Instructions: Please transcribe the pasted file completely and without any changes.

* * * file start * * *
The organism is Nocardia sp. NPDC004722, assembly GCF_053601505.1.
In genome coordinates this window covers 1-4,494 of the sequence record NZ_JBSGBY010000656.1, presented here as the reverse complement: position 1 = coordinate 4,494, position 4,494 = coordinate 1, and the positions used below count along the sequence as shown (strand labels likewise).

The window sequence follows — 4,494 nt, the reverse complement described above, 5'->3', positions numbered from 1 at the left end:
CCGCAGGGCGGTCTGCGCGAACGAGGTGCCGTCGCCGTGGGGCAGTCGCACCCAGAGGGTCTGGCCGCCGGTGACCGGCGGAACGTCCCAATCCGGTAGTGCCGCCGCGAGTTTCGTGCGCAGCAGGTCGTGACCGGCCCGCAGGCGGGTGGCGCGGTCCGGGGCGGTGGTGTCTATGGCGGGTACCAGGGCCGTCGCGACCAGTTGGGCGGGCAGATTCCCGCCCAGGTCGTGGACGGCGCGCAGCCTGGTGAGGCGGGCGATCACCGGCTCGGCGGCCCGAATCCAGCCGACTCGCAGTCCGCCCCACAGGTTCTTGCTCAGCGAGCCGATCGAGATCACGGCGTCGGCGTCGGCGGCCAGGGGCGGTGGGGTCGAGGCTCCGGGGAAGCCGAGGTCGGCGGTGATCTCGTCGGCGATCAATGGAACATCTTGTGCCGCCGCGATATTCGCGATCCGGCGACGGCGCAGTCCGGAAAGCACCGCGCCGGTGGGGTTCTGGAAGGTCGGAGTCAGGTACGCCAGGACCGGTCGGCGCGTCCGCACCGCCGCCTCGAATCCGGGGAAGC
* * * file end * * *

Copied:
The organism is Nocardia sp. NPDC004722, assembly GCF_053601505.1.
In genome coordinates this window covers 1-4,494 of the sequence record NZ_JBSGBY010000656.1, presented here as the reverse complement: position 1 = coordinate 4,494, position 4,494 = coordinate 1, and the positions used below count along the sequence as shown (strand labels likewise).

The window sequence follows — 4,494 nt, the reverse complement described above, 5'->3', positions numbered from 1 at the left end:
CCGCAGGGCGGTCTGCGCGAACGAGGTGCCGTCGCCGTGGGGCAGTCGCACCCAGAGGGTCTGGCCGCCGGTGACCGGCGGAACGTCCCAATCCGGTAGTGCCGCCGCGAGTTTCGTGCGCAGCAGGTCGTGACCGGCCCGCAGGCGGGTGGCGCGGTCCGGGGCGGTGGTGTCTATGGCGGGTACCAGGGCCGTCGCGACCAGTTGGGCGGGCAGATTCCCGCCCAGGTCGTGGACGGCGCGCAGCCTGGTGAGGCGGGCGATCACCGGCTCGGCGGCCCGAATCCAGCCGACTCGCAGTCCGCCCCACAGGTTCTTGCTCAGCGAGCCGATCGAGATCACGGCGTCGGCGTCGGCGGCCAGGGGCGGTGGGGTCGAGGCTCCGGGGAAGCCGAGGTCGGCGGTGATCTCGTCGGCGATCAATGGAACATCTTGTGCCGCCGCGATATTCGCGATCCGGCGACGGCGCAGTCCGGAAAGCACCGCGCCGGTGGGGTTCTGGAAGGTCGGAGTCAGGTACGCCAGGACCGGTCGGCGCGTCCGCACCGCCGCCTCGAATCCGGGGAAGC